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How far do Palestinians have to go to have their voices heard?

By Jim Barr - posted Monday, 28 May 2012

What sense do we make of over 2,000 Palestinians engaged in an open ended hunger strike, saying “we either live in dignity or we die”? 

And dying is what they seem willing to do this month.  Two of the hunger strikers reached 77 days without food (Bobby Sands died after 66).

As people were close to death, Egypt negotiated a deal and the strikers have said they will take food, in exchange for a commitment by Israel to limit administrative detention, permit family visits for people from Gaza, and the release of 17 people from solitary confinement.


The hunger strike - which was barely acknowledged by the Western media or politicians, including in Australia - illustrates the desperation that drives the Palestinian people in order to have their voices heard. 

A principal concern the hunger strikers have is with Israel’s policy of administrative detention where Palestinians are held often for years at a time without charge and on the nod of a military judge. 

This month marks the 64th anniversary of what Israelis call their independence, and what Palestinians call the Nakba – or catastrophe.  This is the time when 64 years ago more than 700,000 Palestinians were banished from their homes, as a result of decisions taken by a war-weary international community, pushed by groups of determined and ruthless Jewish fighters, which created one state for one people and failed miserably to deliver justice for those natives of Palestine who were affected by that decision. 

Many of those Palestinians and their descendants are still living in refugee camps in neighbouring countries without rights and without hope.  As far as the Palestinians are concerned, the catastrophe is continuing. 

In the West Bank, which has been under Israeli military occupation since 1967, the UN reports that there has been a 144% increase in violence from Settlers in the last two years, including an increase in attacks on Mosques.  Ten thousand trees (mostly income generating olive trees) were destroyed last year alone settlers and the occupying authorities.  A vast majority of these politically motivated crimes are never punished.  Additionally in the same period 1,100 Palestinian homes were destroyed by the Israeli authorities and, despite UN resolutions and international condemnation, Israel continues illegally to build settlements on Palestinian land.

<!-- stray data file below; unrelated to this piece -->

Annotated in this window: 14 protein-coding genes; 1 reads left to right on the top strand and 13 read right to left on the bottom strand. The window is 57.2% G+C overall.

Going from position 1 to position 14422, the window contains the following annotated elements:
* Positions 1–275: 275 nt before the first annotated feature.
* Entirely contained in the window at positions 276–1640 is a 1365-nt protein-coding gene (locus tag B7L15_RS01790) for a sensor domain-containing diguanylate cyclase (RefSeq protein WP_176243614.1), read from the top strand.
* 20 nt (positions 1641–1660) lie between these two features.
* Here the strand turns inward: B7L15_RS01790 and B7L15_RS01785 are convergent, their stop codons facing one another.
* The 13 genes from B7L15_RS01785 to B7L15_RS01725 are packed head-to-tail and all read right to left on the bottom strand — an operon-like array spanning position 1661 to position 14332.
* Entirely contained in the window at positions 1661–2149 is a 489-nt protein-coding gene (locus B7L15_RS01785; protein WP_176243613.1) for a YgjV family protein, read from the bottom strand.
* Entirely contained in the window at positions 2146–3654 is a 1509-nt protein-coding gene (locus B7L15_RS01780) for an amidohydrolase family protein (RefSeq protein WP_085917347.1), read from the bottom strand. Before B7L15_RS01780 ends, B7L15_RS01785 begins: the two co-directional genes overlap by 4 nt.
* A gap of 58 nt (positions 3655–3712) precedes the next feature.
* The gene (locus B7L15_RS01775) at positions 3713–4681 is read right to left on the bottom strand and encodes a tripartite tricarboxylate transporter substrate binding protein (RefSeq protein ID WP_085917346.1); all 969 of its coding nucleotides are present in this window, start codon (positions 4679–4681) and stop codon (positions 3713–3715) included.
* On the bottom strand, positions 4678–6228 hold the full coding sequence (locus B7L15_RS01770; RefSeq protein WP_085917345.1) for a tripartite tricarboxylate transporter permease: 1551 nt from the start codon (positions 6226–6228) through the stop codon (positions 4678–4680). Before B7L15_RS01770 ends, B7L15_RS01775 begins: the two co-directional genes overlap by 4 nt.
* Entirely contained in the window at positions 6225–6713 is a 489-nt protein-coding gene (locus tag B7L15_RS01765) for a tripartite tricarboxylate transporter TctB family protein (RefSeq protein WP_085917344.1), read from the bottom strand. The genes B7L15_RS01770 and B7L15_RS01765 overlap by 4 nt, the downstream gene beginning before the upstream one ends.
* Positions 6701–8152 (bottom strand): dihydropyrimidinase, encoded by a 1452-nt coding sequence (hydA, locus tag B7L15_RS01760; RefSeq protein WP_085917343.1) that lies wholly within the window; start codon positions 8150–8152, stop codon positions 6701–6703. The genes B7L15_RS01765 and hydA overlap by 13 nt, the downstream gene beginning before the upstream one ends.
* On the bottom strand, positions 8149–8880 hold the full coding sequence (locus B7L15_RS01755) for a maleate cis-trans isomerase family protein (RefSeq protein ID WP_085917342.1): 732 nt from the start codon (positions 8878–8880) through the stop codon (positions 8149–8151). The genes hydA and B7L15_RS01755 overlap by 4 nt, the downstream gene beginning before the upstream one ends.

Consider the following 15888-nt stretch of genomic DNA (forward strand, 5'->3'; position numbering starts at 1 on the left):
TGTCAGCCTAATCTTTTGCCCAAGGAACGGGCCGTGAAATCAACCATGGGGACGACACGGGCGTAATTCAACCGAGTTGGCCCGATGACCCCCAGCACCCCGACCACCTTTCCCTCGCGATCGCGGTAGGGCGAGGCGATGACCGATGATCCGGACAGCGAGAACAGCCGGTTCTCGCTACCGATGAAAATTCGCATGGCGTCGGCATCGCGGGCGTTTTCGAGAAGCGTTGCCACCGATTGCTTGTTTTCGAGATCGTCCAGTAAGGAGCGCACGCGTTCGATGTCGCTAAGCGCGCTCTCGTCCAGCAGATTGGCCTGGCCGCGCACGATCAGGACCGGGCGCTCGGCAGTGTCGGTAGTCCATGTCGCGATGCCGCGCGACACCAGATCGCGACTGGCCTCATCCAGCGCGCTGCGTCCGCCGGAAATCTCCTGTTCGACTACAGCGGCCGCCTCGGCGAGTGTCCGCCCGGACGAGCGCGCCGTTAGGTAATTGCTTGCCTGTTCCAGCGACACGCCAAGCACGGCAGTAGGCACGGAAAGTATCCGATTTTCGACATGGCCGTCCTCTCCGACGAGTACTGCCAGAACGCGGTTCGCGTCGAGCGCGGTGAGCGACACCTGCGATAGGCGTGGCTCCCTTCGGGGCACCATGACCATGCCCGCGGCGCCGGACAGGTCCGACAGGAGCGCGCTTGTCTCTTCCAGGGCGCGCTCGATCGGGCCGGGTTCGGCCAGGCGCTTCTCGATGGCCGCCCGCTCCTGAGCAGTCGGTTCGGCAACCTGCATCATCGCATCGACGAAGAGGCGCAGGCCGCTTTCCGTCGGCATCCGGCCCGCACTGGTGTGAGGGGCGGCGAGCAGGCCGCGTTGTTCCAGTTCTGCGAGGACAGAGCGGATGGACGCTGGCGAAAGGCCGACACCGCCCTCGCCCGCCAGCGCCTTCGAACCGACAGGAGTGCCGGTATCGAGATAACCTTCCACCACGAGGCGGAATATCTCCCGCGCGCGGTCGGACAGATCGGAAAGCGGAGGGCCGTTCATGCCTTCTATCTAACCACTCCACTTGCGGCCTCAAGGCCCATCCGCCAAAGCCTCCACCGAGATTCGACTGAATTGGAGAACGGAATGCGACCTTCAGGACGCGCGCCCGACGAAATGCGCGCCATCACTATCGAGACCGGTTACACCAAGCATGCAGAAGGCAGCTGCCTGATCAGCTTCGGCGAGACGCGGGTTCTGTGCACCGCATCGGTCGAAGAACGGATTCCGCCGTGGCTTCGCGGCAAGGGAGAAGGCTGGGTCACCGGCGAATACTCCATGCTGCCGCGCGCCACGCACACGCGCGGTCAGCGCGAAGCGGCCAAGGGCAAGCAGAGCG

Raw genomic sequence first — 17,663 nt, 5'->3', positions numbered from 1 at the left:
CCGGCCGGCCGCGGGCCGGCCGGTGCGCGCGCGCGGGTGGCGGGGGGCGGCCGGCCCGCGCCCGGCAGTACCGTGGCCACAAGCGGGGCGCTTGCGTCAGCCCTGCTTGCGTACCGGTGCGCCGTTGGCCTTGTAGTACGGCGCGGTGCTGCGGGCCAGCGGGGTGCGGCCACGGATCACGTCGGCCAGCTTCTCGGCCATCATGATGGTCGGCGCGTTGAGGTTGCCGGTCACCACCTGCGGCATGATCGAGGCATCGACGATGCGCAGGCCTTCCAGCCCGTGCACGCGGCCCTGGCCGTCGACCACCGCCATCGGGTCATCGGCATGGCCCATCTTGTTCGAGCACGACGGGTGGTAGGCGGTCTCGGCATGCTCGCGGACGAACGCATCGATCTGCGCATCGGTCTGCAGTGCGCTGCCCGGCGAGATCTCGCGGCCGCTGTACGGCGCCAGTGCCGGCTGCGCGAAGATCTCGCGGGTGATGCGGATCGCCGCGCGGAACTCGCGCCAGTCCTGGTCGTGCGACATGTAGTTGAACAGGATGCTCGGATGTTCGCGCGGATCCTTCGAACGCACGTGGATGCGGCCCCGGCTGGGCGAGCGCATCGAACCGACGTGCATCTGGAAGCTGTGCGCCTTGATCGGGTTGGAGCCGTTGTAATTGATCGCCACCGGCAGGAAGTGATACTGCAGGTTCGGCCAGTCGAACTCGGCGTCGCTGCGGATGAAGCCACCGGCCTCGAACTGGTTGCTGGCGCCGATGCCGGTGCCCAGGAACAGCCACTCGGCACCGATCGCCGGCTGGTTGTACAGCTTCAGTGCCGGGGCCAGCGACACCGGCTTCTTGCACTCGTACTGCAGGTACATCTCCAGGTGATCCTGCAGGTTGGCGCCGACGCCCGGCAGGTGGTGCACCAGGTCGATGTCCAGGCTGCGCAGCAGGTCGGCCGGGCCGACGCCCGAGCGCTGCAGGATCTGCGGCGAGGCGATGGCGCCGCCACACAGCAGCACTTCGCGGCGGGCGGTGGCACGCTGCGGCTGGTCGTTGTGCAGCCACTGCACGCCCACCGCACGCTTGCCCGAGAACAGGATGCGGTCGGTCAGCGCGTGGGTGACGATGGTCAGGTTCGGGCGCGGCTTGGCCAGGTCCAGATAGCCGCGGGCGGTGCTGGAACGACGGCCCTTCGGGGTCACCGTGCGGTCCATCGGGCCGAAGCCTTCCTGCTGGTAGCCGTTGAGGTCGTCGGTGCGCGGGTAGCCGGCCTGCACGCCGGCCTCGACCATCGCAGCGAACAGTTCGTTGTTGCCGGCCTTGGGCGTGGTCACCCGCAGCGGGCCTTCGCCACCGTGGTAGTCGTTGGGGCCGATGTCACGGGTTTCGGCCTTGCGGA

For those of us Australians who follow the situation of the Palestinians out of a sense of sympathy for the victims, outrage at Israel’s disgraceful behaviour, and derision for the empty words of Western governments who fail to stop the injustice, the actions of the hunger strikers are clearly understandable.


More Australians for whom the sense of a fair go is a natural instinct are questioning why Western countries, including Australia, continue to turn a blind eye to Israel’s pitiless oppression of a neighbouring civilian population.  They also ask why is it that Israel is pursuing actions that so obviously run counter to efforts to bring about reconciliation and a just and lasting peace for all parties. 

So what can Palestinians do?  Despite countless resolutions, the UN has been unable to secure any improvements for the Palestinians. The Palestinian Authority tried last year to get recognition of Statehood in the UN – but the US halted progress by stating it would veto any moves.   

Israel’s apparent decision to negotiate an end to the hunger strike is a positive move.  But one is left wondering if its decision had more to do with a wish to shore up its shaky claims to be a western-style democracy which adheres to the usual standards of human rights and decency that we in the West more or less enjoy, than with a genuine concern for the Palestinian prisoners who have placed their lives on the line.

The sooner Israel realises it has no option other than to make peace with its Arab neighbours, the better it will be for all.  It is time politicians in Western countries took a stand against Israel’s intransigence and continuing oppression of the Palestinian people.  That will only happen when all good citizens with a conscience start to hold our politicians to account.



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About the Author

The Rev Jim Barr is the President of the Australia Palestine Advocacy Network. He is Senior Pastor of the Box Hill Baptist Church and Director of the Major Issues and Theology Foundation. He is on the Board of the Australian Centre for Christianity and Culture, a body working on inter-faith relations, and is a member of the Ethics Committee of the Australian Institute of Health and Welfare.

Creative Commons LicenseThis work is licensed under a Creative Commons License.

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